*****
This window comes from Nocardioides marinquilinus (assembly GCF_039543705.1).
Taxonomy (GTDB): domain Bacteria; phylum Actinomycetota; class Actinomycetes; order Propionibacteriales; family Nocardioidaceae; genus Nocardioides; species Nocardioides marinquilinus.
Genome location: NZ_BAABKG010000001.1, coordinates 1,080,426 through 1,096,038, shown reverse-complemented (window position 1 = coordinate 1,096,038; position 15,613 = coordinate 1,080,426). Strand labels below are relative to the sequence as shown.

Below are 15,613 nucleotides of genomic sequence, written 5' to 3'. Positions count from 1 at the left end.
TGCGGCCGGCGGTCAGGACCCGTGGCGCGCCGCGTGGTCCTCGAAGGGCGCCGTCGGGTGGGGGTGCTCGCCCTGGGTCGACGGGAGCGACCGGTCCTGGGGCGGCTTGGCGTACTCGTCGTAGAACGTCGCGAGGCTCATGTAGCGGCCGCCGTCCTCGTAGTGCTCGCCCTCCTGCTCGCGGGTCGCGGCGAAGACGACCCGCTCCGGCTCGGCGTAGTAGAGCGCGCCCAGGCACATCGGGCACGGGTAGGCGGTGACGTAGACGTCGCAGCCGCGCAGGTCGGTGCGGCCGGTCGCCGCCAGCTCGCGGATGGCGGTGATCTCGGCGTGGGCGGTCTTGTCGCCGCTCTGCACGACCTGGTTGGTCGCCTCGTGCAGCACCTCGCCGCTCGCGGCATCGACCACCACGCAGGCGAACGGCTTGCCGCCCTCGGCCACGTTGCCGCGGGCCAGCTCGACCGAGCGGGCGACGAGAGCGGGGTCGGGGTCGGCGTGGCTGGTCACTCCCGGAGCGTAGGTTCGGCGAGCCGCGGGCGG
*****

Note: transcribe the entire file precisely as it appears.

This window comes from Nocardioides marinquilinus (assembly GCF_039543705.1).
Taxonomy (GTDB): domain Bacteria; phylum Actinomycetota; class Actinomycetes; order Propionibacteriales; family Nocardioidaceae; genus Nocardioides; species Nocardioides marinquilinus.
Genome location: NZ_BAABKG010000001.1, coordinates 1,080,426 through 1,096,038, shown reverse-complemented (window position 1 = coordinate 1,096,038; position 15,613 = coordinate 1,080,426). Strand labels below are relative to the sequence as shown.

Below are 15,613 nucleotides of genomic sequence, written 5' to 3'. Positions count from 1 at the left end.
TGCGGCCGGCGGTCAGGACCCGTGGCGCGCCGCGTGGTCCTCGAAGGGCGCCGTCGGGTGGGGGTGCTCGCCCTGGGTCGACGGGAGCGACCGGTCCTGGGGCGGCTTGGCGTACTCGTCGTAGAACGTCGCGAGGCTCATGTAGCGGCCGCCGTCCTCGTAGTGCTCGCCCTCCTGCTCGCGGGTCGCGGCGAAGACGACCCGCTCCGGCTCGGCGTAGTAGAGCGCGCCCAGGCACATCGGGCACGGGTAGGCGGTGACGTAGACGTCGCAGCCGCGCAGGTCGGTGCGGCCGGTCGCCGCCAGCTCGCGGATGGCGGTGATCTCGGCGTGGGCGGTCTTGTCGCCGCTCTGCACGACCTGGTTGGTCGCCTCGTGCAGCACCTCGCCGCTCGCGGCATCGACCACCACGCAGGCGAACGGCTTGCCGCCCTCGGCCACGTTGCCGCGGGCCAGCTCGACCGAGCGGGCGACGAGAGCGGGGTCGGGGTCGGCGTGGCTGGTCACTCCCGGAGCGTAGGTTCGGCGAGCCGCGGGCGG